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Engagement overseas ‘integral’ in US plans

Four in five education professionals in the US say global engagement is part of the multi-year plan at the institution where they work, new research has identified.

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When asked how departments would measure success in the year ahead, 78% indicated growth of programs and 60% student/ scholar satisfaction rates

The State of Globalization in Higher Education report from technology provider, Terra Dotta, also found that 71% of respondents said that the strategic priority of global engagement is needed to expand the total student experience. The company surveyed more than 250 US global education professionals in April 2023.

“In today’s landscape it is encouraging to see that global engagement is an integral part of most higher education institutions’ strategic plans,” said Ron Carson, CMO of Terra Dotta.

“Leading institutions emphasise the benefits of cultural experiences on and off campus through incoming international enrolments and outgoing study abroad, as both foster personal growth and global perspectives.”

Among the 80% of respondents who said global engagement is part of their strategic plan, reputation and revenue were the second most important factors for doing so. Improving student experience was the most common reason mentioned, with 71% of those respondents saying so.

Global engagement “encompasses diverse initiatives”, the report said. Some 88% of respondents noted study abroad as the main activity, 87% pointed to international education with 60% highlighting on-campus experiences as well as internships.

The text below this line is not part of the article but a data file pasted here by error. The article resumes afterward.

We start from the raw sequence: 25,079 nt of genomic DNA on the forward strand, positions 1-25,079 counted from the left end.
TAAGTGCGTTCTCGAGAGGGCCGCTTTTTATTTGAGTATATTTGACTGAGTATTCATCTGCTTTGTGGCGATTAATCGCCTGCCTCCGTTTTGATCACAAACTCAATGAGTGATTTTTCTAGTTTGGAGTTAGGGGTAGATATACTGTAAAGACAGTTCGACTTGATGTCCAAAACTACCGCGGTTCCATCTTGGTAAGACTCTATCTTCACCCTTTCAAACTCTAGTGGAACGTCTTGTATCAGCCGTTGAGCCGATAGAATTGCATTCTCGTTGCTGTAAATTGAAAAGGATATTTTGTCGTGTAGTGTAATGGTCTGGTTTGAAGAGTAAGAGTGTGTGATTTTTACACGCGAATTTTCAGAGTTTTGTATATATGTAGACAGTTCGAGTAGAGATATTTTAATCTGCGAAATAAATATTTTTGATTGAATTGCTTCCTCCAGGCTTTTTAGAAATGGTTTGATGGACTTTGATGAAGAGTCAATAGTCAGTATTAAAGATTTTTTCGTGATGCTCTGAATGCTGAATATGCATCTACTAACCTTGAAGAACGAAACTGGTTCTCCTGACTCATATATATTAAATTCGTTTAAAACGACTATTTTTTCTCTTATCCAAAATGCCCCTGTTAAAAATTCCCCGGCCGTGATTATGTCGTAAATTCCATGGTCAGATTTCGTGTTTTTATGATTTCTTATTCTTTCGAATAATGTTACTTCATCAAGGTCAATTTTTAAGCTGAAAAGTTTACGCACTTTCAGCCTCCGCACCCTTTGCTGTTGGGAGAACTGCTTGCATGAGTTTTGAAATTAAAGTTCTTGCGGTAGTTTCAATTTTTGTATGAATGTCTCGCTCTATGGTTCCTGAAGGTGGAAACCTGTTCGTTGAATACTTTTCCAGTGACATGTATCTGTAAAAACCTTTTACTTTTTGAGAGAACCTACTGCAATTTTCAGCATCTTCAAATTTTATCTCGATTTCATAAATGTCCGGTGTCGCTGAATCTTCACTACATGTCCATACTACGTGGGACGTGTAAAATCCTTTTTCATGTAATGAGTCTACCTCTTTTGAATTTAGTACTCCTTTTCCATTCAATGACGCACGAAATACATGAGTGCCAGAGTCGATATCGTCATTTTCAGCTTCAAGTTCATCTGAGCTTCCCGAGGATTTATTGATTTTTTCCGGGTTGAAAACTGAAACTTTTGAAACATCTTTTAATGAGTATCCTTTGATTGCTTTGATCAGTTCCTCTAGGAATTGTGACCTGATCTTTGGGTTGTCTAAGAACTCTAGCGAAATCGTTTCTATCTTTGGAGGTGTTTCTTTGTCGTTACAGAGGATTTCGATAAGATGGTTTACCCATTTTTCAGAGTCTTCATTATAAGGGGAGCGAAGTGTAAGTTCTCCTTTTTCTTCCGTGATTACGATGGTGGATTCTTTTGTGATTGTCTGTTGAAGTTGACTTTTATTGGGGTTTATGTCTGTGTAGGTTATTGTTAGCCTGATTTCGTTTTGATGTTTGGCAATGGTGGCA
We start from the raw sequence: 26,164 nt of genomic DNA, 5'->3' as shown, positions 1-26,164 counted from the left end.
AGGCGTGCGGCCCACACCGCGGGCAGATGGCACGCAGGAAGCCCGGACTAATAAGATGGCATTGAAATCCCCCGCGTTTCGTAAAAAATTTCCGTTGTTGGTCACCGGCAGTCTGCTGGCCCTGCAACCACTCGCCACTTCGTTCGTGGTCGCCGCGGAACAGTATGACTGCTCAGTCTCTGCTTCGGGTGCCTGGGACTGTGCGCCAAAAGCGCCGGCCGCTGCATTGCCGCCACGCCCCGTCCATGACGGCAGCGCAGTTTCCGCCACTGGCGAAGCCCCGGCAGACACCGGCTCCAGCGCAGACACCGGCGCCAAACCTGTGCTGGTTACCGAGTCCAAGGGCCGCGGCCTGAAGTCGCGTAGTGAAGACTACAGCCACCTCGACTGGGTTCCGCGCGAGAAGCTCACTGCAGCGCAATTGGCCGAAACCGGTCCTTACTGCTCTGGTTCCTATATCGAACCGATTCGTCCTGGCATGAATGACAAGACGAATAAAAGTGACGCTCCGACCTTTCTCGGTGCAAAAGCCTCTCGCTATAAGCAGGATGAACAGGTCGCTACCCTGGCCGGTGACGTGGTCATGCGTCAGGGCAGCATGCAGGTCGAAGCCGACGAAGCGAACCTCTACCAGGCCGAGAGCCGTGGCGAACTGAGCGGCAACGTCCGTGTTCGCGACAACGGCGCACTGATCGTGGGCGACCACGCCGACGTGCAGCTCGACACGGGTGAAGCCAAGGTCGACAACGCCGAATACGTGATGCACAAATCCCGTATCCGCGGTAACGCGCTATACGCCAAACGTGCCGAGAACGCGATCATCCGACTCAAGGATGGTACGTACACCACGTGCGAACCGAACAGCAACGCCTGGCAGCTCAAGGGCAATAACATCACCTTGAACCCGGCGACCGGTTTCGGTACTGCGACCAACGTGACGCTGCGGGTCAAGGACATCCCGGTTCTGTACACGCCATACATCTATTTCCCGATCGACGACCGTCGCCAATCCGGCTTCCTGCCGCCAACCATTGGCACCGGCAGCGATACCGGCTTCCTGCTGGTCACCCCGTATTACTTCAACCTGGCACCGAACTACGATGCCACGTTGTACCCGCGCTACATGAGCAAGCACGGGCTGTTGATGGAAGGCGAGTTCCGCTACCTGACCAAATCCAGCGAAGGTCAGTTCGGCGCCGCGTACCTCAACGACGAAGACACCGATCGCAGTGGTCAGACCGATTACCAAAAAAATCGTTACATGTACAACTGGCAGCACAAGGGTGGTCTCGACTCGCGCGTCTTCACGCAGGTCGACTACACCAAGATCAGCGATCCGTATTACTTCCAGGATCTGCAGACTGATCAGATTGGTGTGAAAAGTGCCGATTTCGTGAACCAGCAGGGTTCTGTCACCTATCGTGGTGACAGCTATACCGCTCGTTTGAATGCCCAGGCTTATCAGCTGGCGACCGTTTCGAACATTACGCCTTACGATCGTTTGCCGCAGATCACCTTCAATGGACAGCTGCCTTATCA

Success for US professionals was led by the number of new international student enrolments as well as the number of students studying abroad. Growth of programs and satisfaction ratings are also “key goals” for 2023.

When asked how departments would measure success in the year ahead, 78% indicated growth of programs and 60% student/ scholar satisfaction rates.

On study abroad, the survey found that interest in travel is on the rise, with more than 60% expecting to send more students overseas in 2023 and early 2024, when compared with the previous year.

Western Europe and Asia saw the largest interest level increases, with 52% and 43% of respondents seeing rises, respectively.

Students of business, management, marketing and related subjects, and liberal arts and sciences, general studies and humanities students were most likely to be joining study abroad programs, it found.

Terra Dotta also looked at challenges that professionals are facing, with headcounts, budgets and lack of scholarships being most mentioned.

“The biggest obstacle to increasing interest in study abroad is often the availability and accessibility of financial aid for students,” the report reads.

While 62% of respondents have seen applications increase since pre-Covid, the paper says that global competition is increasing for international student enrolments.

The survey found 41% of the institutions have noticed “heightened competition” from other study destinations, with lower costs in other countries being the primary factor.

It also found that close to 80% of institutions issued 50 or more I-20s study certificates, “with more than half of those students ultimately enrolling at the institution”.

“Though the majority of international students apply to multiple institutions and receive multiple I-20s, most respondents believe that students typically receive five or fewer I-20s, suggesting a relatively focused and targeted approach to school selection,” the report reads.

“Respondents indicated their intention to collaborate with recruiting partners and invest in their own recruiting efforts to maintain their competitiveness in the global arena,” the report adds.

Budget and staffing were seen as the biggest obstacles in meeting international education objectives, the report added.

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